Officials from Everest Public (charter) High School are readying a leased office building in Redwood City for its first freshman class, while the Sequoia Union High School District -- its offer of facilities in East Palo Alto having been rejected by Everest -- reports that it is proceeding anyway to prepare the East Palo Alto site as a future home for charter schools.
There is deep disagreement between the two sides on the legality of the East Palo Alto offer. Both have said they expect to meet in court and prevail, but Everest recently raised the stakes for the Sequoia district.
In a May 12 letter to district Superintendent Patrick Gemma, Everest asserts a claim for payment of $2.3 million, basically $939,000 to cover a three-year lease and about $1.4 million in expenses associated with converting an 18,000-square-foot office building at 955 Charter St. in Redwood City into a school.
Everest attorney Paul Minney said in an e-mail that the payout would $2.5 million from about $200,000 in attorney's fees if the district loses in court.
The Sequoia district did not respond to a request for comment by press time.
The district has 45 days to respond to the damage claim, at which point, Mr. Minney said, Everest would begin lawsuit proceedings in San Mateo County Superior Court.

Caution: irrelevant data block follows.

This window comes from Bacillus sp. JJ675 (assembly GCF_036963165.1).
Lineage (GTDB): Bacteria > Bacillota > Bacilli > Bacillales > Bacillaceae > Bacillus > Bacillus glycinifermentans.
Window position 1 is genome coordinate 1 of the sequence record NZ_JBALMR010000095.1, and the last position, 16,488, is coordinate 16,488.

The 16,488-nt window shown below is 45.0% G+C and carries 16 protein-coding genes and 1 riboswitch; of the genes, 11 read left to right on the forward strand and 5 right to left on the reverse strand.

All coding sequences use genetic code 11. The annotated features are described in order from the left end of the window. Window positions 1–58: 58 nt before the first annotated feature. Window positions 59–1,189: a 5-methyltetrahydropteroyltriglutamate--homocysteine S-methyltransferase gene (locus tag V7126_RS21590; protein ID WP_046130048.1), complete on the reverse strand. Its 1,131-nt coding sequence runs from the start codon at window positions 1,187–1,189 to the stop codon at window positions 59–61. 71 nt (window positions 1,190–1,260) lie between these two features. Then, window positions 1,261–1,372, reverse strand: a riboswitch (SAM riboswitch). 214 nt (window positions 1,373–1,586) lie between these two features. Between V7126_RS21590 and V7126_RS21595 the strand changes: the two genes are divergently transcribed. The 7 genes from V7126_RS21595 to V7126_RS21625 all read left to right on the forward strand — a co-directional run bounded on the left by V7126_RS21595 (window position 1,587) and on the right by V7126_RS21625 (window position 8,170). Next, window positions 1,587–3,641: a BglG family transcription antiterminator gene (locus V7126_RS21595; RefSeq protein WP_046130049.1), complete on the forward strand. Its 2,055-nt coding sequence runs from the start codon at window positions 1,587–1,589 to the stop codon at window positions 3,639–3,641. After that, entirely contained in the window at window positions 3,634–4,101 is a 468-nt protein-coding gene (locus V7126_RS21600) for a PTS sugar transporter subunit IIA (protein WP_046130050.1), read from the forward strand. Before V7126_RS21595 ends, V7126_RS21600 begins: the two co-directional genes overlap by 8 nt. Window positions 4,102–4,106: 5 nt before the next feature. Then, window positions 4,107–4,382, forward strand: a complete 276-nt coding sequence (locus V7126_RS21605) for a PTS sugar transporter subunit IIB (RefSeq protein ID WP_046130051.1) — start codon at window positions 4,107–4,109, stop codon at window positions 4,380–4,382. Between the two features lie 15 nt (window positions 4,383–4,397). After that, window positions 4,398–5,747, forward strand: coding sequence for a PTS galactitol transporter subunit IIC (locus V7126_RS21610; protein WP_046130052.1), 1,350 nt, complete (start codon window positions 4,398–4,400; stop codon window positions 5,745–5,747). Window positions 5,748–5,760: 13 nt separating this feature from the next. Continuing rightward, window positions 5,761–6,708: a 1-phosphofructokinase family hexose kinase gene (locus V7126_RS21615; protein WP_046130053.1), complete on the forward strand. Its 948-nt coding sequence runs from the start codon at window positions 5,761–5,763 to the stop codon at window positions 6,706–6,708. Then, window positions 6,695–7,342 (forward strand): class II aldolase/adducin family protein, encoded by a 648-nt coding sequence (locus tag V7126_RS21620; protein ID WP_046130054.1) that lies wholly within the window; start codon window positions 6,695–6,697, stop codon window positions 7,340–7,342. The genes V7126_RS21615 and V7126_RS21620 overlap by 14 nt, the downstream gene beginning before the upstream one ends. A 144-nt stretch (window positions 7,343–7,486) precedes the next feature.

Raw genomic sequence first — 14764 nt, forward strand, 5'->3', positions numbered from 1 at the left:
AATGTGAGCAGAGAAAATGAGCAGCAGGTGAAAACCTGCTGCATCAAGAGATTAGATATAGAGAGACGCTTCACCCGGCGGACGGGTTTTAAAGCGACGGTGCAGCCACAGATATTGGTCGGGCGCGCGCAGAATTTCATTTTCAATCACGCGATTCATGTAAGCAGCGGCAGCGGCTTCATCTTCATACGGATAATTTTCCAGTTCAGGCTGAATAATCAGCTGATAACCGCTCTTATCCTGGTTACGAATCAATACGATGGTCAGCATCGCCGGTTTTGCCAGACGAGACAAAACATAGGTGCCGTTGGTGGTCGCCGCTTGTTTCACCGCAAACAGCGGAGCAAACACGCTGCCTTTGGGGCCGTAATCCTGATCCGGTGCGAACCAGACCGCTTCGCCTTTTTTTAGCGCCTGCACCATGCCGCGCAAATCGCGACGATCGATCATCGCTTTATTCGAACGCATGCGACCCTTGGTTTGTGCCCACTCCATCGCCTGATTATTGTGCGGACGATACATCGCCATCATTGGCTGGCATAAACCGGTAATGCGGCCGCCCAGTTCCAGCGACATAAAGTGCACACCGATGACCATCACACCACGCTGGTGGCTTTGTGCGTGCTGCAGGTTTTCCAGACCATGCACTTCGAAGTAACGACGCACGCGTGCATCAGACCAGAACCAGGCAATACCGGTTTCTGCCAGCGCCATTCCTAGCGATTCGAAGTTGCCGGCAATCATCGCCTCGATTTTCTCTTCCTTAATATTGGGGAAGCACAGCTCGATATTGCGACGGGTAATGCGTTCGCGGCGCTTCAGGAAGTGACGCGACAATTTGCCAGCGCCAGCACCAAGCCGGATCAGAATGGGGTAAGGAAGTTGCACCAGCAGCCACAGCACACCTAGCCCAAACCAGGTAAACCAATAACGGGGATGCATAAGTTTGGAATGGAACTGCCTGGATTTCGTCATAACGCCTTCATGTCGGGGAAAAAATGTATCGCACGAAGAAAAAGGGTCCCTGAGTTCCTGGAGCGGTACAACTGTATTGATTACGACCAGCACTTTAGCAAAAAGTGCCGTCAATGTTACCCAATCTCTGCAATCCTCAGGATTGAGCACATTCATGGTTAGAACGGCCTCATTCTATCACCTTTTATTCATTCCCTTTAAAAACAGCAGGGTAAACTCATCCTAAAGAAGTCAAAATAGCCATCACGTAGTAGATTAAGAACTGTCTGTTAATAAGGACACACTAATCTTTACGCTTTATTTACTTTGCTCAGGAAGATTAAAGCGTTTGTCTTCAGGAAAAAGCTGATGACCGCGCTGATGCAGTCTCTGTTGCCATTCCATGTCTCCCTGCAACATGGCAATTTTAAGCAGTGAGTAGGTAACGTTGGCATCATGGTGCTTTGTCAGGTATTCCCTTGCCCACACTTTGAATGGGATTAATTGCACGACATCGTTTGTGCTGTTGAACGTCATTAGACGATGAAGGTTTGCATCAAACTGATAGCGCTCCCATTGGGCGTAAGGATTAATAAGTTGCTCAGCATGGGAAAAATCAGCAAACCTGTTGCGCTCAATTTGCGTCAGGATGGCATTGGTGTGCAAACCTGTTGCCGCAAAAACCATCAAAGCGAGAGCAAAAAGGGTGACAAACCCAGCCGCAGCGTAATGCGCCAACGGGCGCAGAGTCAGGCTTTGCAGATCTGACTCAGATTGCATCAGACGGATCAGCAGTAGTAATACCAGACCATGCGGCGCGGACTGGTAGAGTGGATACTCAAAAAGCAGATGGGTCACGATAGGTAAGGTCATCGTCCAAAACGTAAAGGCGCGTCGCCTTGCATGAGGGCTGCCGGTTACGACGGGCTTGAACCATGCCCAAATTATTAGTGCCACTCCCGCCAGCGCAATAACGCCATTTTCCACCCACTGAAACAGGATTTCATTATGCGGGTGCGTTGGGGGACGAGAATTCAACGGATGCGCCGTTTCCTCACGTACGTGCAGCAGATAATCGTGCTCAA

Everest had offered to settle in March, asking the district to spend the $2.3 million at the Charter Street site instead of $4 million in East Palo Alto. The district declined, citing findings of soil and groundwater contaminants by the town of Redwood City. Everest acknowledged the contaminants, but said they will be safely removed.
This is the second time Mr. Minney is involved in legal action against the Sequoia district. In 2003, he won a judgment against the district when district officials contended, in part, that Aurora (charter) High School did not have enough students to warrant the district's providing facilities.
In his May 12 letter, Mr. Minney repeats allegations of illegality made earlier. The offer of portable classroom buildings in East Palo Alto, with options to go off-campus for activities that need specialized facilities, is unreasonable, he said. The portables would be too far from where Everest wanted to locate, unreasonably spread out, and discriminatory against Everest students compared with what their counterparts have in Menlo-Atherton and Sequoia high schools, he said.
The offer at 763 Green St. in East Palo Alto was made in good faith, said district Assistant Superintendent James Lianides in a May 7 letter to Everest founder Diane Tavenner.
The walk to gym facilities at a nearby YMCA is equivalent in distance to a walk across the campus of Sequoia High School, Mr. Lianides said. Additional facilities -- such as art and science rooms and drama facilities -- would be available at M-A, a distance of about 4 miles.
The East Palo Alto campus would have more classroom space than requested and is "conducive to a small-learning environment that is aligned with the design of charter schools," he added.
The site is about 5 miles from Everest's sister school, Summit Preparatory Charter High School in Redwood City, and is "in fact, reasonably near where Everest asked to be located," Mr. Lianides said.